clear
Sunday July 5th, 2015 10:58PM

Government panel urges end to phone data spying

By The Associated Press
WASHINGTON (AP) -- A sharply divided government task force that reviewed the National Security Agency's surveillance program for four months has urged President Barack Obama to shut down the agency's bulk collection of phone data and purge its massive inventory of millions of Americans' calling records, The Associated Press has learned.

The recommendation from the Privacy and Civil Liberties Oversight Board to abandon the NSA's phone surveillance was even more sweeping than a similar proposal from another panel of experts. That panel, the Review Group on Intelligence and Communications Technologies, advised Obama in December to restrict phone surveillance to limited court-ordered sweeps.

The oversight board's new 234-page report - a copy of which was obtained by the AP - contained several strong dissents from two members of the five-member board - former Bush administration national security lawyers who recommended that the government retain its broad phone surveillance authority. The board disclosed key parts of its report to Obama earlier this month before he unveiled his plans during a speech last week to the nation.

In that speech, Obama said the bulk phone collection program would continue for the time being. He directed the Justice Department and intelligence officials to find ways to end the government's control over the phone data. And he narrowed the NSA's bulk collection by insisting on close supervision by a secret federal intelligence court and reducing the wide chain of calls that the NSA may track. Phone companies have said they do not want to take responsibility for overseeing the data under standards set by the NSA.

Warning that the NSA's massive daily intake of calling records "raises serious threats to privacy and civil liberties," a three-member majority of the oversight board said the government should end the surveillance program and "purge the database of telephone records that have been collected and stored during the program's operation." The board said the NSA should instead seek records directly from phone service providers using "existing legal authorities."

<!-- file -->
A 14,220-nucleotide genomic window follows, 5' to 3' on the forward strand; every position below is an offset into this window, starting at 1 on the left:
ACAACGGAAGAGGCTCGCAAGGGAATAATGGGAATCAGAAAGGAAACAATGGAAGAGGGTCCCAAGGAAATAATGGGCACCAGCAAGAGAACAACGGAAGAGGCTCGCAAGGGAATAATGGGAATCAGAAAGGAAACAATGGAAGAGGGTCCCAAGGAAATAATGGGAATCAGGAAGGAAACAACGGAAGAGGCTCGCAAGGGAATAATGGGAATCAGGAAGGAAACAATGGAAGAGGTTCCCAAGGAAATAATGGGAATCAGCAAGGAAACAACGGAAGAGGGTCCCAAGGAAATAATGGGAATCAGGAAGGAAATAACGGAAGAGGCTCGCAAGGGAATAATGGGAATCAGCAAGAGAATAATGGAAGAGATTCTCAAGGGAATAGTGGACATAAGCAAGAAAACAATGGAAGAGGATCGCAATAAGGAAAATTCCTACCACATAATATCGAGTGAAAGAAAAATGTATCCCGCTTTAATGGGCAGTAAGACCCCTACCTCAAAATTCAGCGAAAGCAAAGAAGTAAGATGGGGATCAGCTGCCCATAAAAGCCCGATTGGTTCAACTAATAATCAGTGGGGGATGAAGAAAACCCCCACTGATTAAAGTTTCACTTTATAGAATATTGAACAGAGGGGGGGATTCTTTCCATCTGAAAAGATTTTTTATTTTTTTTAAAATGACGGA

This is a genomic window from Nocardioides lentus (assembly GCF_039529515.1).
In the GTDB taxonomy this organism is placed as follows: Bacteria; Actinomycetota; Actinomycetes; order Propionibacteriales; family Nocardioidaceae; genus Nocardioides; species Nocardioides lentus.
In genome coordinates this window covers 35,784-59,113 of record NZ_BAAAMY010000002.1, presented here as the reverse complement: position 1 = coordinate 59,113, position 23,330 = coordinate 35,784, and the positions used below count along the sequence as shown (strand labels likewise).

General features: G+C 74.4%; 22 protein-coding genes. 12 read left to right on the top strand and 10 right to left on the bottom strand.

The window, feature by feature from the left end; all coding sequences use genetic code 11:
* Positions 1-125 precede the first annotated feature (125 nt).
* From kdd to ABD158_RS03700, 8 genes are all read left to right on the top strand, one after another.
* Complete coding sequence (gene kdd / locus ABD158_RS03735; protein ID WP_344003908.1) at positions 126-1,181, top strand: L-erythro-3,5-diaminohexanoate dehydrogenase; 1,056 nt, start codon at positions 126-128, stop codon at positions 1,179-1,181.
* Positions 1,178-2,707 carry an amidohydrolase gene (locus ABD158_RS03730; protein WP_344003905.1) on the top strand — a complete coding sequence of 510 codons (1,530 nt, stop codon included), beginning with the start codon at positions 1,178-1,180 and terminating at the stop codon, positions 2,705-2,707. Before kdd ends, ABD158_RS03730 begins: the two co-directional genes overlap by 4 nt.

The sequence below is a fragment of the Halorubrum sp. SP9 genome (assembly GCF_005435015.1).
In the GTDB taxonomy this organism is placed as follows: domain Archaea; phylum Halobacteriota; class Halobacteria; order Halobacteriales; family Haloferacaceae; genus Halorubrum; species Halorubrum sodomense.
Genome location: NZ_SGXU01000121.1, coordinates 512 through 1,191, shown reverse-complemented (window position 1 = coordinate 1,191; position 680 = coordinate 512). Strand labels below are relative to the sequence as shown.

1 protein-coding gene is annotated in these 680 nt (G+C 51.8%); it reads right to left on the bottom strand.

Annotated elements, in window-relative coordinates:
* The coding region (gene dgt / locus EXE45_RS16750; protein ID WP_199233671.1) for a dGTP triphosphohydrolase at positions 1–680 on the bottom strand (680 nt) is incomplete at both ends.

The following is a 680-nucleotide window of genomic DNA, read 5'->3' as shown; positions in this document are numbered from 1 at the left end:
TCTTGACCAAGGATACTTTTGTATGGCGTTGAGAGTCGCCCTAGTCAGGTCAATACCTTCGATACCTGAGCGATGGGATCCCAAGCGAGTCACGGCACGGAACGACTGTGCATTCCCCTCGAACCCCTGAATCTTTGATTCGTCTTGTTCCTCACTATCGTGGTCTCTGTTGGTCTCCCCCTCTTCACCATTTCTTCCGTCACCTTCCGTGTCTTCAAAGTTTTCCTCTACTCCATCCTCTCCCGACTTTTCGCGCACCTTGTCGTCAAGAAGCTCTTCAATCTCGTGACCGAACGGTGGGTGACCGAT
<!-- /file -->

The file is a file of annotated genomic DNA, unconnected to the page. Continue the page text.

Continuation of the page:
The NSA's surveillance programs and other operations began coming to light last year - and drawing intense criticism - after revelations fueled by an estimated 1.7 million documents taken by former NSA systems analyst Edward Snowden and handed over to several journalists around the world.

Most controversial has been the NSA's collection of data on Americans' telephone calls and Internet messages. The NSA says it does not listen in on the phone calls or read the Internet messages without specific court orders on a case-by-case basis as it tracks potential terrorist plots.

Along with its call for ending bulk phone surveillance, the oversight board report outlined 11 other recommendations on surveillance policy, calling for more government transparency and other reforms aimed at bolstering civil liberties and privacy protections. The board called for special attorneys to provide independent views in some proceedings before the secret spy court - as opposed to Obama's plan for a panel of experts that would participate at times. The board also urged the administration to provide the public with clear explanations of the legal authority behind any surveillance affecting Americans.

Legal opinions and documents "describing the government's legal analysis should be made public so there can be a free and open debate regarding the law's scope," the board said. Both the Bush and Obama administrations have been criticized by civil liberties advocates and by tech industry officials for failing to provide clear public explanations of the decision-making behind their surveillance policies.

While the oversight board found consensus in some of its recommendations for transparency, its members were sharply divided when it came to the surveillance programs and their judicial oversight.

Two members, former Bush administration Justice Department lawyers Rachel Brand and Elisebeth Collins Cook, defended the bulk phone sweeps and said they were too valuable to shut down.

"I am concerned about the detrimental effect this superfluous second-guessing can have on our national security agencies and their staff," said Brand, who as a Justice lawyer defended USA Patriot Act legislation that provided the NSA with its authority to make the bulk phone collections.

But the oversight board's three other members - executive director David Medine, former federal judge Patricia Wald and civil liberties advocate James Dempsey - held firm for broad changes.

"When the government collects all of a person's telephone records, storing them for five years in a government database that is subjected to high-speed digital searching and analysis, the privacy implications go far beyond what can be revealed by the metadata of a single telephone call," the majority wrote.